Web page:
Appreciation

Forties Flick by John Ashbery

Published in John Ashbery’s award-winning poetry collection, Self-Portrait in a Convex Mirror (1975), the poem ‘Forties Flick’ is a postmodern, nostalgic lyric on film noir of the “classic period.” This piece vividly portrays a trademark scene of Hollywood crime dramas of the 1940s.

Forties Flick by John Ashbery Visual Representation

Recital by John Updike

‘Recital’ by John Updike is a poetic tribute to Roger Bobo, an American tuba virtuoso and brass pedagogue. This poem captures the popularity of Bobo’s tuba playing skills.

Recital by John Updike Visual Representation

Mountain Life by Henrik Ibsen

‘Mountain Life’ by Henrik Ibsen describes a paradise separate from the outside world and that plays host to isolated, peace loving farmers. 

Barter by Sara Teasdale

‘Barter’ by Sara Teasdale describes the many lovely and splendid sights, sounds and experiences life has to sell to someone willing to invest in them.

Summer Past by John Gray

‘Summer Past’ by John Gray describes a past summer which contained elements much treasured by the speaker for their divine and natural beauty. 

Coming by Philip Larkin

‘Coming’ by Philip Larkin is about spring and how emotional its arrival can be. The peace, joy, and promise of spring rub off on Larkin’s speaker in a wonderful way.

Blue-Butterfly Day by Robert Frost

‘Blue-Butterfly Day’ by Robert Frost beautifully describes the movements of a flock of butterflies. He uses them as a way of describing the cycle of life and death.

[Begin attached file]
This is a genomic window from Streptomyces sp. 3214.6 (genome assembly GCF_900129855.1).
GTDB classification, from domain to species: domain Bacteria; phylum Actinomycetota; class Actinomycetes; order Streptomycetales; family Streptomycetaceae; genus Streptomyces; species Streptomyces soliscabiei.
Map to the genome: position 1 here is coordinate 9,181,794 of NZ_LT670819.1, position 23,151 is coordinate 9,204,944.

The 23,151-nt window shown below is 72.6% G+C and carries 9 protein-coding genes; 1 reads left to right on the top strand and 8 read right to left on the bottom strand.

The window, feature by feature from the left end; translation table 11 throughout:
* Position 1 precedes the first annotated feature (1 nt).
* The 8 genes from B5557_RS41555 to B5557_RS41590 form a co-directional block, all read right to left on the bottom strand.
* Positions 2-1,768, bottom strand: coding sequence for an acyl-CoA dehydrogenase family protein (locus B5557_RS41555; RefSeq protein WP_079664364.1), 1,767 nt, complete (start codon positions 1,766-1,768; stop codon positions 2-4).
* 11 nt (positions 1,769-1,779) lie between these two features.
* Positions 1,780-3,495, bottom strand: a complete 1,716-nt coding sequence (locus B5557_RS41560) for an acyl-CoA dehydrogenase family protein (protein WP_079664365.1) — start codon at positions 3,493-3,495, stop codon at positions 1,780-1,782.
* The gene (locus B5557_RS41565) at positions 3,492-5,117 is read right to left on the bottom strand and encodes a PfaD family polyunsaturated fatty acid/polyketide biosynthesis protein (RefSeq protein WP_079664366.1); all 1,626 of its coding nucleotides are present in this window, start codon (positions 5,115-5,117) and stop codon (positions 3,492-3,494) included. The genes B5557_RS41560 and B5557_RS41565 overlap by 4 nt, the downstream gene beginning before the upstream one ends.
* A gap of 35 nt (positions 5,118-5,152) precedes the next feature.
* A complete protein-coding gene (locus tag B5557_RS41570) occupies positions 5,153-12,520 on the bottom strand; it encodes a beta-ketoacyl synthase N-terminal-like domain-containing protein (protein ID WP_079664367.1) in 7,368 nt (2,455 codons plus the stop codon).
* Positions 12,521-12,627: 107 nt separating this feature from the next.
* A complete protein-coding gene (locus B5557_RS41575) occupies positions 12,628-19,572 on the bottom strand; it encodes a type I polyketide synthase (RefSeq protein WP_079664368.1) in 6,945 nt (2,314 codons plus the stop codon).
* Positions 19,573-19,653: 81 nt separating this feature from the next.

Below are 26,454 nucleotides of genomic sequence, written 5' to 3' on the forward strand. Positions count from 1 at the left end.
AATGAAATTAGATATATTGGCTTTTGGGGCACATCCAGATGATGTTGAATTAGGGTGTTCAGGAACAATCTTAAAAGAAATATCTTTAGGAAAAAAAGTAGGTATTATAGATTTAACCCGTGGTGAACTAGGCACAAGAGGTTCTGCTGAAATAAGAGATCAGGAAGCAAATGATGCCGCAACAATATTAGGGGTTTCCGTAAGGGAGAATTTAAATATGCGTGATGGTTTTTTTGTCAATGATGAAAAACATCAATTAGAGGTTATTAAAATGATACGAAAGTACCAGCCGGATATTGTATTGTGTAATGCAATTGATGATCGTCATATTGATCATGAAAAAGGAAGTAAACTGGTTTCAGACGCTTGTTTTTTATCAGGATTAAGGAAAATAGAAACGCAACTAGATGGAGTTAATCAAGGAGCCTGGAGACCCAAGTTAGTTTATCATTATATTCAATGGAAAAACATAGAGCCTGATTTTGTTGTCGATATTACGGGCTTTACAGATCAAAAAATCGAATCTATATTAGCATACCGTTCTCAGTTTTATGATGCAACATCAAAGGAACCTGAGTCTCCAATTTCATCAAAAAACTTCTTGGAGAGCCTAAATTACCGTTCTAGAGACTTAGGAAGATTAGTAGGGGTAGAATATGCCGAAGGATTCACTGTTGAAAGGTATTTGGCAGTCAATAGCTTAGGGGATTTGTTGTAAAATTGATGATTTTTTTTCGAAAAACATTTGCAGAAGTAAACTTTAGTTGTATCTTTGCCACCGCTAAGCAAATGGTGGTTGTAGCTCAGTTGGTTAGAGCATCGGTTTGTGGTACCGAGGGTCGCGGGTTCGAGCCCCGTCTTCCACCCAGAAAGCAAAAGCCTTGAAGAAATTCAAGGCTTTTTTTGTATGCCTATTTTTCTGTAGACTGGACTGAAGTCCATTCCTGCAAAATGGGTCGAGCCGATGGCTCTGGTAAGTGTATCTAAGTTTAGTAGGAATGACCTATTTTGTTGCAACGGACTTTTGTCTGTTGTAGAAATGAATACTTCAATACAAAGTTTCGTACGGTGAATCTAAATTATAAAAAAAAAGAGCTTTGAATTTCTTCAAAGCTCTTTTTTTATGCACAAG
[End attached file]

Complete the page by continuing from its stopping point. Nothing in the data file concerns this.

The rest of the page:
The Poppy by Jane Taylor

‘The Poppy’ by Jane Taylor describes a single, vain poppy flower boldly growing in the sunlight of a field and the speaker’s distaste for it’s display. 

Some One by Walter de la Mare

‘Some One’ by Walter de La Mare tells of a mysterious visitor to a cabin in the woods in the middle of the night. 

To Autumn by John Keats

‘To Autumn’ is one of Keats’ most sensual, image-laden poems. It is a sumptuous description of the season of autumn.

A Thing of Beauty is a Joy Forever by John Keats

‘A Thing of Beauty is a Joy Forever’ is famous as the first book in John Keats’ epic, ‘Endymion.’ It is based on the tale of Endymion, whose beauty was of such joy to Selene that it immortalized him for the rest of his days.

Sonnet 1 by William Shakespeare

Shakespeare’s first sonnet, ‘From fairest creatures we desire increase,’ serves to introduce many of the themes which echo through the rest of the collection.

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